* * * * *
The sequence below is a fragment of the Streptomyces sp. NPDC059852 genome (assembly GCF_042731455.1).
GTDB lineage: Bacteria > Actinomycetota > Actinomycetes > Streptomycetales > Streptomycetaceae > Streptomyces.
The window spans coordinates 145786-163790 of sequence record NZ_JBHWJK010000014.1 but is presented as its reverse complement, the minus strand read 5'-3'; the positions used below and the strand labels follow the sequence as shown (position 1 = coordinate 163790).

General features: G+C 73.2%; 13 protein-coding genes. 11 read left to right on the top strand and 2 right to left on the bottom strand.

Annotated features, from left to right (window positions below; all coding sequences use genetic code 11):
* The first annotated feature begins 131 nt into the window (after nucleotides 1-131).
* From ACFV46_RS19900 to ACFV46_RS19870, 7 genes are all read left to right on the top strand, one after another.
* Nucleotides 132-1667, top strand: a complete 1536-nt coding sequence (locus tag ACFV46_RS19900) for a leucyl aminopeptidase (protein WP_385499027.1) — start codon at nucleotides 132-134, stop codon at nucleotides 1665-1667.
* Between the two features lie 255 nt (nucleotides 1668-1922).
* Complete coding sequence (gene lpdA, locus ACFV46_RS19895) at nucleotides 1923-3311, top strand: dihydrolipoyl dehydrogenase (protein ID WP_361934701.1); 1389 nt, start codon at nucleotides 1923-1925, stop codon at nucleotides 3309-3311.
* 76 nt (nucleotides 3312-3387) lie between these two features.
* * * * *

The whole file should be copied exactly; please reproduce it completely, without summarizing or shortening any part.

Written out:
The sequence below is a fragment of the Streptomyces sp. NPDC059852 genome (assembly GCF_042731455.1).
GTDB lineage: Bacteria > Actinomycetota > Actinomycetes > Streptomycetales > Streptomycetaceae > Streptomyces.
The window spans coordinates 145786-163790 of sequence record NZ_JBHWJK010000014.1 but is presented as its reverse complement, the minus strand read 5'-3'; the positions used below and the strand labels follow the sequence as shown (position 1 = coordinate 163790).

General features: G+C 73.2%; 13 protein-coding genes. 11 read left to right on the top strand and 2 right to left on the bottom strand.

Annotated features, from left to right (window positions below; all coding sequences use genetic code 11):
* The first annotated feature begins 131 nt into the window (after nucleotides 1-131).
* From ACFV46_RS19900 to ACFV46_RS19870, 7 genes are all read left to right on the top strand, one after another.
* Nucleotides 132-1667, top strand: a complete 1536-nt coding sequence (locus tag ACFV46_RS19900) for a leucyl aminopeptidase (protein WP_385499027.1) — start codon at nucleotides 132-134, stop codon at nucleotides 1665-1667.
* Between the two features lie 255 nt (nucleotides 1668-1922).
* Complete coding sequence (gene lpdA, locus ACFV46_RS19895) at nucleotides 1923-3311, top strand: dihydrolipoyl dehydrogenase (protein ID WP_361934701.1); 1389 nt, start codon at nucleotides 1923-1925, stop codon at nucleotides 3309-3311.
* 76 nt (nucleotides 3312-3387) lie between these two features.